Typically, a coup lasts for a matter of hours or days, maybe a couple of weeks tops. Courts in which one could seek redress from allegedly unlawful detention using a writ of habeas corpus simply don't act that fast, and Congress would be hard pressed to act that fast as well. The coup will have prevailed (in which case the constitution is basically irrelevant) or will have failed (in which case habeas corpus will provide little relief to coup participants) by the time that the courts can get involved.

Also, since a coup generally involves members of the military, whose habeas corpus rights arise only once they have exhausted their avenues for relief under the Uniform Code of Military Justice, the writ of habeas corpus wouldn't be a remedy available to them anyway.

The suspension of the writ of habeas corpus would only be relevant to civilians involved in the coup, who are tried after Congress has suspended the writ, and who have been detained long enough for judicial relief from military detention to be relevant.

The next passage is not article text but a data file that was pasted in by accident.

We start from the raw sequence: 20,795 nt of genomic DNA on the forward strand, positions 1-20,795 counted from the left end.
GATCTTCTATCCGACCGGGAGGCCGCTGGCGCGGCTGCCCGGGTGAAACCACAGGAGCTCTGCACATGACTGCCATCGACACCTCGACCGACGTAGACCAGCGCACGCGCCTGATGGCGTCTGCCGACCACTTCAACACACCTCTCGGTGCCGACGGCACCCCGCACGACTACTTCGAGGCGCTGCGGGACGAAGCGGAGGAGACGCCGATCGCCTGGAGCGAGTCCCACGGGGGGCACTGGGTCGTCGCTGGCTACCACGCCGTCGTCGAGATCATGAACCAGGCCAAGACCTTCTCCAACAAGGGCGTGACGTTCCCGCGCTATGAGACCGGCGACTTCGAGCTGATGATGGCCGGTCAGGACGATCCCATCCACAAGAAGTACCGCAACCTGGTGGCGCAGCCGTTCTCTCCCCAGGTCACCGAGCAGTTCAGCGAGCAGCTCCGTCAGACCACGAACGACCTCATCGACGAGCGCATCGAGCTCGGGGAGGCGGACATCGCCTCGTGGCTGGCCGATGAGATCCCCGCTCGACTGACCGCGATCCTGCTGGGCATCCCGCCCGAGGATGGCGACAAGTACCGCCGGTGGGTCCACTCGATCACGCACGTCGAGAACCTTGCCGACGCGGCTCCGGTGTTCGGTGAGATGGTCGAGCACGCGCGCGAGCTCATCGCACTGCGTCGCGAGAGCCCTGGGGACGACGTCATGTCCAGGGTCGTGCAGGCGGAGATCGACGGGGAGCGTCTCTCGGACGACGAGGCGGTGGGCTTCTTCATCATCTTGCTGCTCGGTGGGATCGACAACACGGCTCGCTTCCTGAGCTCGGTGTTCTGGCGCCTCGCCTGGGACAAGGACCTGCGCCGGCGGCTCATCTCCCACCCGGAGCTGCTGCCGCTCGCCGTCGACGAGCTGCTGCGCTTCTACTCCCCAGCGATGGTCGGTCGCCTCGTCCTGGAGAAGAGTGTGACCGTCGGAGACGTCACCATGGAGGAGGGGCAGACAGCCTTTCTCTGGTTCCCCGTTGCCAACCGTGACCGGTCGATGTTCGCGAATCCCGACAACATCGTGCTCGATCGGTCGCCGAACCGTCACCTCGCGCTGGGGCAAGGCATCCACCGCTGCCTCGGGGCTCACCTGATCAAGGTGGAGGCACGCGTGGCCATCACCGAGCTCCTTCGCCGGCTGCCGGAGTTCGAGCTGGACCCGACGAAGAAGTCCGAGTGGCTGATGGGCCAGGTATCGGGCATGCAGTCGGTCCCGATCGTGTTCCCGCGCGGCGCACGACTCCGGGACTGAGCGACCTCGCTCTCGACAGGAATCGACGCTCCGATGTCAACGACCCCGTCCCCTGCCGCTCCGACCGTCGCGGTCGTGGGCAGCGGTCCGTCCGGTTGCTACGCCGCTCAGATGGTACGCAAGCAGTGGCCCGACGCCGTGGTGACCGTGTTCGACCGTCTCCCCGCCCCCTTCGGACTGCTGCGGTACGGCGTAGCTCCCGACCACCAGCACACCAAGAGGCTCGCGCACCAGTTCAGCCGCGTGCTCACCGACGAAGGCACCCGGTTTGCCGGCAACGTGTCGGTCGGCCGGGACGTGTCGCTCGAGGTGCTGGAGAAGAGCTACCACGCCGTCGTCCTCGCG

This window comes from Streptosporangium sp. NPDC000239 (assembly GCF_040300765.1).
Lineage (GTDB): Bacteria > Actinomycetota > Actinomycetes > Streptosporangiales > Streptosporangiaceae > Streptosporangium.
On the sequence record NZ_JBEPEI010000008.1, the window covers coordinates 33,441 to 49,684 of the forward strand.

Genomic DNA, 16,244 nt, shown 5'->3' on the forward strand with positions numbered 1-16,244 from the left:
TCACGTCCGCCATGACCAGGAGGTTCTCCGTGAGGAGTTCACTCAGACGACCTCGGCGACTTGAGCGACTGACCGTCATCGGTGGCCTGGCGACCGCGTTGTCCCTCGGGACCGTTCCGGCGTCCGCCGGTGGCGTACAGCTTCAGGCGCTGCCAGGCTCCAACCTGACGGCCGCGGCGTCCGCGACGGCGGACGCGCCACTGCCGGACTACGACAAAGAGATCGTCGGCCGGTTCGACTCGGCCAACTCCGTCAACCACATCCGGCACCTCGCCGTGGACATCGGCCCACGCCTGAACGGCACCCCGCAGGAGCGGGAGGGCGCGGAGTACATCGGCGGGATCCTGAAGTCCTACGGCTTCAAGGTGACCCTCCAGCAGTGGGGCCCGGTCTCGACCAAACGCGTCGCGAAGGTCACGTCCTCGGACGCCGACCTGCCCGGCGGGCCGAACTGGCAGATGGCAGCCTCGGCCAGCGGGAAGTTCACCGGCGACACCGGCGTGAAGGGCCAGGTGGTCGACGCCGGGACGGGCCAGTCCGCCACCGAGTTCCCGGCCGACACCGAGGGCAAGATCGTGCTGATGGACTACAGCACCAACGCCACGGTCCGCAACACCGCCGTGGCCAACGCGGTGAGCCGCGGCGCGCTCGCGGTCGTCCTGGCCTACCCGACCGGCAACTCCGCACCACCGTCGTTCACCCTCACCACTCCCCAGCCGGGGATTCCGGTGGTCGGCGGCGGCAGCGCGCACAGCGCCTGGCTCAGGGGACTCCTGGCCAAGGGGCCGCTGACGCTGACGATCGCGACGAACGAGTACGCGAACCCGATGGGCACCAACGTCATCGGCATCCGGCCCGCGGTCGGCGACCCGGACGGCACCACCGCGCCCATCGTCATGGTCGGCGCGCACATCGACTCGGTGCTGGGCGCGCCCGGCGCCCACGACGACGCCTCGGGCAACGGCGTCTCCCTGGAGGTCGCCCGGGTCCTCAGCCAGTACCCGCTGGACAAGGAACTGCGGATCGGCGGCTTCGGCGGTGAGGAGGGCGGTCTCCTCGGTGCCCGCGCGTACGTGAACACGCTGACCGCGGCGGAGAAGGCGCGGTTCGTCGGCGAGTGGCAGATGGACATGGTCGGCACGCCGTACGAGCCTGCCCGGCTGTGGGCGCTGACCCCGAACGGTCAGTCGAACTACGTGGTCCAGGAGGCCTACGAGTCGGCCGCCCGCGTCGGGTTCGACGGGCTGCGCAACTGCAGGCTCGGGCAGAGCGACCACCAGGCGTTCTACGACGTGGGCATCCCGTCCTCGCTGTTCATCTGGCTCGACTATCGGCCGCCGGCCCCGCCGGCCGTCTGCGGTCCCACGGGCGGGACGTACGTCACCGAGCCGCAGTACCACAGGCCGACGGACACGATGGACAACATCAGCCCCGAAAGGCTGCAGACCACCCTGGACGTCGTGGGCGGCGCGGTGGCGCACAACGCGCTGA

Also, the post-9-11 experience has been that, contrary to common belief, civilian courts are actually a faster way of resolving cases of non-uniformed persons who commit violent, war-like acts than military tribunals and impose penalties that are just as harsh as those imposed by military tribunals. Convicting these people turns out to be easy. Indeed, in practice, many rebels and terrorists openly admit their crimes without even receiving plea bargains in exchange. So, there would be little benefit to be gained from suspending the writ of habeas corpus in order to allow the use of military tribunals rather than civilian courts to punish civilian participants in a coup.

Why Would The President Want To Suspend Posse Comitatus?

It makes no sense, however, to talk about suspending the Posse Comitatus Act during a coup, which is exactly the opposite of what you would want the military to do in that situation, if you are the legitimate President. You would want to suspend the Posse Comitatus Act and related laws when there was a grass roots insurgency or an invasion that had not penetrated the military, not during a coup.